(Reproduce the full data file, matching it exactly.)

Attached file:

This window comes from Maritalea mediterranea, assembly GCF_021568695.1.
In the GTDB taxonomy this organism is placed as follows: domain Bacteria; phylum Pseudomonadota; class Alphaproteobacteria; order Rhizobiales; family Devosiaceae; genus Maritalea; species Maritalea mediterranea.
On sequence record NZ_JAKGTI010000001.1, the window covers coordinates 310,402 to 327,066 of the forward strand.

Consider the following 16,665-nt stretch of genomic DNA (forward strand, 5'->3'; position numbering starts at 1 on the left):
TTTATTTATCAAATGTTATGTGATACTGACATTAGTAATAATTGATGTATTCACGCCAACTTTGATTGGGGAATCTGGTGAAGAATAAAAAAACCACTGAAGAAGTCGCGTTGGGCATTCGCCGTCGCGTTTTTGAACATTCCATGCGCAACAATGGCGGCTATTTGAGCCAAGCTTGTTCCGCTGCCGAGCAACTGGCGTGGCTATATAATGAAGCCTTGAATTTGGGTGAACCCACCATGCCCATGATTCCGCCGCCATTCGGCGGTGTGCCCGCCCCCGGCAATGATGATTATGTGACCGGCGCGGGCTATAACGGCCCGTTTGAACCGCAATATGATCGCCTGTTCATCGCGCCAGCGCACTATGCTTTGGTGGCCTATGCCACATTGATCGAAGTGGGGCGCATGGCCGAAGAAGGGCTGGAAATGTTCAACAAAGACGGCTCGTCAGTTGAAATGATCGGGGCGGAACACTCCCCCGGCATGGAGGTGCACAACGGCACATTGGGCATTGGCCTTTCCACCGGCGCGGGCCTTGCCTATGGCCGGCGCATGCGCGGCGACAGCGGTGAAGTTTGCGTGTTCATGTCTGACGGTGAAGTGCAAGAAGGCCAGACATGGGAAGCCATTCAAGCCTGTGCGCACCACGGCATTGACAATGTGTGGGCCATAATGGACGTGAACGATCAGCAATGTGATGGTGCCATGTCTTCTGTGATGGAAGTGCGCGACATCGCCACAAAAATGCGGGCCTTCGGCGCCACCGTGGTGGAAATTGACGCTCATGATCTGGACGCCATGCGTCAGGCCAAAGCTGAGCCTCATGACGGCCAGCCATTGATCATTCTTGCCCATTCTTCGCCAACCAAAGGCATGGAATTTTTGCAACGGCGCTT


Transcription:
This window comes from Maritalea mediterranea, assembly GCF_021568695.1.
In the GTDB taxonomy this organism is placed as follows: domain Bacteria; phylum Pseudomonadota; class Alphaproteobacteria; order Rhizobiales; family Devosiaceae; genus Maritalea; species Maritalea mediterranea.
On sequence record NZ_JAKGTI010000001.1, the window covers coordinates 310,402 to 327,066 of the forward strand.

Consider the following 16,665-nt stretch of genomic DNA (forward strand, 5'->3'; position numbering starts at 1 on the left):
TTTATTTATCAAATGTTATGTGATACTGACATTAGTAATAATTGATGTATTCACGCCAACTTTGATTGGGGAATCTGGTGAAGAATAAAAAAACCACTGAAGAAGTCGCGTTGGGCATTCGCCGTCGCGTTTTTGAACATTCCATGCGCAACAATGGCGGCTATTTGAGCCAAGCTTGTTCCGCTGCCGAGCAACTGGCGTGGCTATATAATGAAGCCTTGAATTTGGGTGAACCCACCATGCCCATGATTCCGCCGCCATTCGGCGGTGTGCCCGCCCCCGGCAATGATGATTATGTGACCGGCGCGGGCTATAACGGCCCGTTTGAACCGCAATATGATCGCCTGTTCATCGCGCCAGCGCACTATGCTTTGGTGGCCTATGCCACATTGATCGAAGTGGGGCGCATGGCCGAAGAAGGGCTGGAAATGTTCAACAAAGACGGCTCGTCAGTTGAAATGATCGGGGCGGAACACTCCCCCGGCATGGAGGTGCACAACGGCACATTGGGCATTGGCCTTTCCACCGGCGCGGGCCTTGCCTATGGCCGGCGCATGCGCGGCGACAGCGGTGAAGTTTGCGTGTTCATGTCTGACGGTGAAGTGCAAGAAGGCCAGACATGGGAAGCCATTCAAGCCTGTGCGCACCACGGCATTGACAATGTGTGGGCCATAATGGACGTGAACGATCAGCAATGTGATGGTGCCATGTCTTCTGTGATGGAAGTGCGCGACATCGCCACAAAAATGCGGGCCTTCGGCGCCACCGTGGTGGAAATTGACGCTCATGATCTGGACGCCATGCGTCAGGCCAAAGCTGAGCCTCATGACGGCCAGCCATTGATCATTCTTGCCCATTCTTCGCCAACCAAAGGCATGGAATTTTTGCAACGGCGCTT